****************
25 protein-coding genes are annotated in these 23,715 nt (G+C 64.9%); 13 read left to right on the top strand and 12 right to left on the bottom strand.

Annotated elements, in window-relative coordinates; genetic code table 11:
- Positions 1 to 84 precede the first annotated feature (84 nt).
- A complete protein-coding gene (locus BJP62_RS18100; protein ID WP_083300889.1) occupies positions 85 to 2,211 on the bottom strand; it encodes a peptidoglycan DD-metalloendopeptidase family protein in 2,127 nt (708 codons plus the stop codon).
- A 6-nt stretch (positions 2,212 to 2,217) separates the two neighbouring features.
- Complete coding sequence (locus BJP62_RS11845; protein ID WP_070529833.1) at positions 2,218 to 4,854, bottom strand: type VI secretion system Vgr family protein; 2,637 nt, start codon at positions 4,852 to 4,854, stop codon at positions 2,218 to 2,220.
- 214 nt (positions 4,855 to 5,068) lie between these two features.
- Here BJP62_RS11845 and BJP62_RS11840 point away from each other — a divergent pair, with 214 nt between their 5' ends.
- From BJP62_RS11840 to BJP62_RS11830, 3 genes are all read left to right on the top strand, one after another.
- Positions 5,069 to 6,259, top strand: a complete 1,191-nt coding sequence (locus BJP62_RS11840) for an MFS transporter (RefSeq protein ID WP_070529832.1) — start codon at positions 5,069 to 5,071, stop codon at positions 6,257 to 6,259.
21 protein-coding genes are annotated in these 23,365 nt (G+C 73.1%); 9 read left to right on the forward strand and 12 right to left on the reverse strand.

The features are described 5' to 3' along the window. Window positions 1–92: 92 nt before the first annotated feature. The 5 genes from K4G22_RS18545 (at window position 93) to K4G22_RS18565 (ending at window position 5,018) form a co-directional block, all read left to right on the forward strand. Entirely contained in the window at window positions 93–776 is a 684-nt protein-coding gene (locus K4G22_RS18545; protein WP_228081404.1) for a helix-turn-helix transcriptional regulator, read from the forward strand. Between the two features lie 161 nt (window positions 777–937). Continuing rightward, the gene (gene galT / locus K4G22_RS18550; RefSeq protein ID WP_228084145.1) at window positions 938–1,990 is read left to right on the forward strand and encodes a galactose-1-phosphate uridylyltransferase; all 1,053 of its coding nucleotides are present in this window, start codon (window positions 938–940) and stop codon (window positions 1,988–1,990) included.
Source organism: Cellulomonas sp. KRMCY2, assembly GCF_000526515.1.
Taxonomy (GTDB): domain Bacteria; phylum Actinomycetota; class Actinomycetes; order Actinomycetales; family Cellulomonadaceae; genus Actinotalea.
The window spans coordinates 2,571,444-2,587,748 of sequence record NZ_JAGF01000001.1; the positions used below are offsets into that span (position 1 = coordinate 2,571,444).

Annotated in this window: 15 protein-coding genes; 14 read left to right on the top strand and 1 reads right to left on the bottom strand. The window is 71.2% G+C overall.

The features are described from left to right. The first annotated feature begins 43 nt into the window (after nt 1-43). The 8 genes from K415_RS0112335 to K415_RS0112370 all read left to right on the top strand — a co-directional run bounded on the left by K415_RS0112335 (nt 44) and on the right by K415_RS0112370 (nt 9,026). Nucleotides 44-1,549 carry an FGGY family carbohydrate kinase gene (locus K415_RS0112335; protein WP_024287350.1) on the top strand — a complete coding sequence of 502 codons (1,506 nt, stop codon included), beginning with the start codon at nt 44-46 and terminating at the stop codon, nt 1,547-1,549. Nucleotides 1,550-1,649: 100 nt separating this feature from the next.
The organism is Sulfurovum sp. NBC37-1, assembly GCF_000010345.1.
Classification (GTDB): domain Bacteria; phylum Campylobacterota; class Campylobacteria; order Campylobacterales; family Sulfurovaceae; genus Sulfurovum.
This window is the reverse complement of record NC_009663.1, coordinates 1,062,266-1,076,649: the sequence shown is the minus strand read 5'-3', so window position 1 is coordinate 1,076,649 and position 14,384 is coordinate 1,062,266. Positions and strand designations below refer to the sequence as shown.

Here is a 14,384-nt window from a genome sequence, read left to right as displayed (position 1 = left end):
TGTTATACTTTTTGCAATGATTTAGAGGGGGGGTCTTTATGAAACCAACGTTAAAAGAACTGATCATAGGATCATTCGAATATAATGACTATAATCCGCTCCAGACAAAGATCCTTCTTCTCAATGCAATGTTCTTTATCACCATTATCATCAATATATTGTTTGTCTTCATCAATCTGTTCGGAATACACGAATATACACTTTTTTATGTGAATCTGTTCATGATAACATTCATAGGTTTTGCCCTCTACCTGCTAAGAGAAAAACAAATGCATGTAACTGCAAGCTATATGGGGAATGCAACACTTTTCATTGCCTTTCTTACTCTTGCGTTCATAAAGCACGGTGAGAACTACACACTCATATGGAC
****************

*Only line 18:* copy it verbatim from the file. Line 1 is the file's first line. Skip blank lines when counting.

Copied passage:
The organism is Sulfurovum sp. NBC37-1, assembly GCF_000010345.1.